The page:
According to a study published in The Journal of Clinical Investigation on May 25, researchers propose that it is brought on when viral particles in the gut of these patients make their way into the blood. They found that weeks after an initial SARS-CoV-2 infection, kids had viral RNA in their stool and antigens in their blood along with markers of a leaky gut, suggesting that the trafficking of antigens—specifically, the SARS-CoV-2 spike protein—from the gut to the bloodstream might be driving MIS-C.
This work “adds an additional perspective on the pathogenesis” of this syndrome, says Petter Brodin, a pediatric immunologist at the Karolinska Institute and the Karolinska University Hospital in Sweden who was not involved in the study.
In adults, severe COVID-19 disease is associated with the presence of the virus in the blood, says Lael Yonker, a pediatric pulmonologist at Massachusetts General Hospital and a coauthor of the study. Although doctors have looked, they hadn’t detected the virus in the blood of kids with MIS-C, a rare and severe hyperinflammatory condition that is responsible for 35 children’s deaths in the US. If there are no whole viruses in the blood, maybe there could be viral particles, Yonker says her team reasoned. So they decided to look for antigens in the blood.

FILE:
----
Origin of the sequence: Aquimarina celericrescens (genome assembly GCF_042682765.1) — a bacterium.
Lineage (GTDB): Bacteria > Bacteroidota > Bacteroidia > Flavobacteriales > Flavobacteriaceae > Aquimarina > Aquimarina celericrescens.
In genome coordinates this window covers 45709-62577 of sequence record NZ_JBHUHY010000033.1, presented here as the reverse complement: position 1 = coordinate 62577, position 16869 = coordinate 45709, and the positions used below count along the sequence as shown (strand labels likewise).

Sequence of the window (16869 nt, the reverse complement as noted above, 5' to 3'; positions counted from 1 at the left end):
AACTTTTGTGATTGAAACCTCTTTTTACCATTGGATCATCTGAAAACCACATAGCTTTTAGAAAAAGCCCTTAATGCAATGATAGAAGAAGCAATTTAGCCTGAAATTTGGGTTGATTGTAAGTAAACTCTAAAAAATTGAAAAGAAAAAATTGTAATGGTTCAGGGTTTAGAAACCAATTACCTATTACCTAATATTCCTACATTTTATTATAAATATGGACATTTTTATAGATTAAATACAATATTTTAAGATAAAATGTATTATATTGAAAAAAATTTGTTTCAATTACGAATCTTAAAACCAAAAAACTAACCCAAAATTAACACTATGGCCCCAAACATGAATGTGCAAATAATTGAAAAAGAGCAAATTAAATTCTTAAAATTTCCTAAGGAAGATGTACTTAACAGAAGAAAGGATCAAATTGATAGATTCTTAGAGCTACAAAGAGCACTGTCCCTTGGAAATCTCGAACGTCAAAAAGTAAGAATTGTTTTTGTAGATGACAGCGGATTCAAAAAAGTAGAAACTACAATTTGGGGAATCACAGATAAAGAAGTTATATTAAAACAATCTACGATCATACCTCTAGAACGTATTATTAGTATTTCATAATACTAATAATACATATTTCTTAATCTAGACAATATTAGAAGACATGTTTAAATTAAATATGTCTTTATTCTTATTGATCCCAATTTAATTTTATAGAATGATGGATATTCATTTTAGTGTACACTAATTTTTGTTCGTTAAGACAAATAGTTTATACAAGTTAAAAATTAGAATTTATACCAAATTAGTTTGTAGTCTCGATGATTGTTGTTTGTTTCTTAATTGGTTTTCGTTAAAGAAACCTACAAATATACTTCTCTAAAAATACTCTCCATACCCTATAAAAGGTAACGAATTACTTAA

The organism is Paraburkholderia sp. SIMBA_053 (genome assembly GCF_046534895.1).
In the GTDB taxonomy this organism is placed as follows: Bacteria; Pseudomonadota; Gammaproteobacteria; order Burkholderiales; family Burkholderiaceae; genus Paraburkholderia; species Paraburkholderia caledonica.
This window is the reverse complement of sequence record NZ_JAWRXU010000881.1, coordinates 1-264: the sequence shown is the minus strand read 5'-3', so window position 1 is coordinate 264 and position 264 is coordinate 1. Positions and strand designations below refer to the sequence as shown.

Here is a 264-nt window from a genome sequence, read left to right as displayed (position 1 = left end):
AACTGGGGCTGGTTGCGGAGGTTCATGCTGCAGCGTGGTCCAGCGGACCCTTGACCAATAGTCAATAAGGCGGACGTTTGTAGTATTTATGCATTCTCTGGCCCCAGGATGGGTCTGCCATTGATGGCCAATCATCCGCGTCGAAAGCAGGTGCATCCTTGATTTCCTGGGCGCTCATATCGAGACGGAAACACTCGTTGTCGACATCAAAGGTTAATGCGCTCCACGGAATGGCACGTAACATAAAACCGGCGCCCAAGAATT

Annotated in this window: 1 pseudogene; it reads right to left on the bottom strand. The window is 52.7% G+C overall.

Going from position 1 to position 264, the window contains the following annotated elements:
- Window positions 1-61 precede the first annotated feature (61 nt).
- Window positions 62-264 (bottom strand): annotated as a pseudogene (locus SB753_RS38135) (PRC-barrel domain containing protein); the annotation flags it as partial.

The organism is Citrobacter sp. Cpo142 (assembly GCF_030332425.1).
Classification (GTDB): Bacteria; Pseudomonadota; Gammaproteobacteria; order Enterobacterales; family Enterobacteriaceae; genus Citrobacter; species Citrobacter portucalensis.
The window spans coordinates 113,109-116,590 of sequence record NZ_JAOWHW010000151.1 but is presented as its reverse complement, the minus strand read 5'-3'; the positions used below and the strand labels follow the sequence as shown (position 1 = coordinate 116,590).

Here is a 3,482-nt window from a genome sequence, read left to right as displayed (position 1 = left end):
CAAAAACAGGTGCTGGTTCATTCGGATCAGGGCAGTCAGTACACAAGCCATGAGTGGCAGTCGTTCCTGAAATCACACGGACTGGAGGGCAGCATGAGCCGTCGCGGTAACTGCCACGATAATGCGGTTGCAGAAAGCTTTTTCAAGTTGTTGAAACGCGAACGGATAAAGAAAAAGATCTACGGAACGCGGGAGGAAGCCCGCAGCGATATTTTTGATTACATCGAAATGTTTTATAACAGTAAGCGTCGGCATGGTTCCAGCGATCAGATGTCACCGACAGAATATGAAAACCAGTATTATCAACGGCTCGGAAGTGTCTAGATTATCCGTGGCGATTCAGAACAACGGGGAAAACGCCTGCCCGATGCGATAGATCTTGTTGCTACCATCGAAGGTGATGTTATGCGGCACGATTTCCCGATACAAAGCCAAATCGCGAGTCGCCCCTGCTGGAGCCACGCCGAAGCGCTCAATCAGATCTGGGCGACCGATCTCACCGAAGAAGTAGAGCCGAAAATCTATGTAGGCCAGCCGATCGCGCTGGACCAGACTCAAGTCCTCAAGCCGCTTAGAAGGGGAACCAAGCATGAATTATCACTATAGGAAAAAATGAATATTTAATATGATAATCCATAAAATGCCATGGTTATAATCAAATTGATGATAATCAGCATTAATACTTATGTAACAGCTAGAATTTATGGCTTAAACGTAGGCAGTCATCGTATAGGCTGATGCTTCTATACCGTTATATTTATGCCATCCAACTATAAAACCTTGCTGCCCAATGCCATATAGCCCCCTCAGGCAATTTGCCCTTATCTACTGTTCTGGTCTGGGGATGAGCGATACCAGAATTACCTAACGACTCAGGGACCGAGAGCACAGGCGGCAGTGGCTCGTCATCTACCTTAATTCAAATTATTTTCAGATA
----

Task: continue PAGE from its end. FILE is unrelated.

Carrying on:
The study involved 100 children (19 with MIS-C, 26 with acute COVID-19, and 55 healthy controls). They found significantly higher levels of viral antigens in the blood of MIS-C patients than in the rest of the kids.
The researchers had previously been unable to detect notable viral particles in respiratory secretions from most children with MIS-C, so the antigens in the blood must have come from somewhere else. The predominance of gastrointestinal symptoms—diarrhea, vomiting, no appetite—in MIS-C motivated the team to look in the gut. They analyzed the stool of these kids and found evidence of viral RNA. SARS-CoV-2, apparently, had found a niche.
The team also found that MIS-C patients showed significantly higher levels of zonulin, a protein that modulates intercellular tight junctions, than did the other kids in the study. High levels of zonulin are associated with increased permeability of the gut, and have been implicated in several disorders, including celiac disease.